Monday, 15 August 2016
LADA outperforms the market in Russia with significant growth in a hugely declining market.
A product push by Lada, Russia's best-selling brand, is paying off after the marque defied the market's steep slump with rising sales last month.
Lada's new-car sales increased 4 percent year-on-year to 21,754 in July in a market where total volume plunged 17 percent in July to 109,410, according to a statement from the Moscow-based Association of European Businesses (AEB).
Driving Lada's revival are the new Vesta sedan and XRay crossover, two compact cars developed to be better rivals for models from Western automakers. The cars are underpinned by Renault-Nissan's
BO platform, which is also used for low-cost Dacia cars. The Renault-Nissan alliance controls Lada parent AvtoVAZ.
The Vesta was Russia's fourth best-selling model last month, with a volume of of 5,198, while the XRay sold 1,772, making it the No. 17 model.
Customer demand for the cars has exceeded expectations, Lada said.
The Vesta went on sale in November as Lada's flagship model. Through July, its sales were 28,092 in Russia. The XRay launched in February. Sales were 9,814 in the first seven months. Lada's total sales fell 10 percent to 146,107 through July.
Western brands suffer
Most Western brands suffered sales drops last month as the Russian market continued to fall.
Kia, the No. 2 brand by sales after Lada, saw its volume fall by 11 percent in July. Sales at Hyundai, the No. 3 brand, dropped by 12 percent. Volume at Renault, the No. 4 brand, fell 8 percent.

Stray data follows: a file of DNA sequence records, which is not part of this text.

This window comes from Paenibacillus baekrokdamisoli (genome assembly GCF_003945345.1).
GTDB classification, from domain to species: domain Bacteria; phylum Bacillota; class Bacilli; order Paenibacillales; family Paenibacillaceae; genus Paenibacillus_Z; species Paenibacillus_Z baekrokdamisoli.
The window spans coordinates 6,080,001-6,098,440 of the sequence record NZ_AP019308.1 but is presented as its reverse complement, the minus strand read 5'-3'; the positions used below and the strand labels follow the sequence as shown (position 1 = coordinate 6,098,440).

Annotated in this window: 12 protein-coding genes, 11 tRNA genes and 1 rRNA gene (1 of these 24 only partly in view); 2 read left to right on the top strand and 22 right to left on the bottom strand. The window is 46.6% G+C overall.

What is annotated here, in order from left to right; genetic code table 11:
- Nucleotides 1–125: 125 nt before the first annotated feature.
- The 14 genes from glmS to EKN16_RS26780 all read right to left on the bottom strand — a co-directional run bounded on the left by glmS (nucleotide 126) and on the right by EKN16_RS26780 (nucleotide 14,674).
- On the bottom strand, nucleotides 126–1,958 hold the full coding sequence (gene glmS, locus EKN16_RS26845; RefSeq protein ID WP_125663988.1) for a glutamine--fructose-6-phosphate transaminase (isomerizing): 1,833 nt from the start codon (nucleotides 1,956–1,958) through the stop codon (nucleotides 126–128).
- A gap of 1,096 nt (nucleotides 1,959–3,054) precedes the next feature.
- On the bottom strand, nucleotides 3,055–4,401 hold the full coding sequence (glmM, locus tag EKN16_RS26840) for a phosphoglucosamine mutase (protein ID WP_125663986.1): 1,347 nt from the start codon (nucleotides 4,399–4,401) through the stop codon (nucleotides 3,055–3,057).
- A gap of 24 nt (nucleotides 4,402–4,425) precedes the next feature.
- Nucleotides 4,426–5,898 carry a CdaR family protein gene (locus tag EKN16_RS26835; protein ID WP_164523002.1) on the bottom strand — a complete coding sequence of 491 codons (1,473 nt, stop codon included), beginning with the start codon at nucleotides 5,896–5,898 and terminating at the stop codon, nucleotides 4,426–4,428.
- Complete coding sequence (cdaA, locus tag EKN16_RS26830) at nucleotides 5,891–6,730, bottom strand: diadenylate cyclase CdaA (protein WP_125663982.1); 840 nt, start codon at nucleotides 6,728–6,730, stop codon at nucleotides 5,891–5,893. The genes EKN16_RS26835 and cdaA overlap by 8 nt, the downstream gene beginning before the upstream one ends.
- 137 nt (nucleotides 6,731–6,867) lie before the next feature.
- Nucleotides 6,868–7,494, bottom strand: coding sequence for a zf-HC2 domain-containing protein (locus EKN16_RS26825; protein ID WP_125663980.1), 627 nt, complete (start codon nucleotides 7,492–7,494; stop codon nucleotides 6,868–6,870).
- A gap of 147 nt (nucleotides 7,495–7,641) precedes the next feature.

• Download PDF, above right, for sales by automaker, brand and model for July and seven months.
Among other brands, Ford sales fell by 7 percent while VW declined by 2 percent. VW Group's Skoda was a bright spot with volume up 12 percent.
Total market sales are down 14 percent to 781,605 in the first seven months.
Joerg Schreiber, chairman of the AEB's automobile manufacturers committee, said the Russian market is still in decline despite stable prices, high purchase incentives and continuing government support because many customers are still unwilling to spend money on a new car.
"Long term demand however remains high and is in fact building up as purchase decisions are being postponed. It is just a matter of time for this demand to be unlocked," he said in the statement.
After a decade of annual sales growth in excess of 10 percent and the expectation that the market could overtake Germany as Europe's biggest, the Russian auto industry has been badly hit by an economic crisis driven by low oil prices and Western sanctions over the Ukraine. Russian car sales have been declining for 19 months.
Automotive News Europe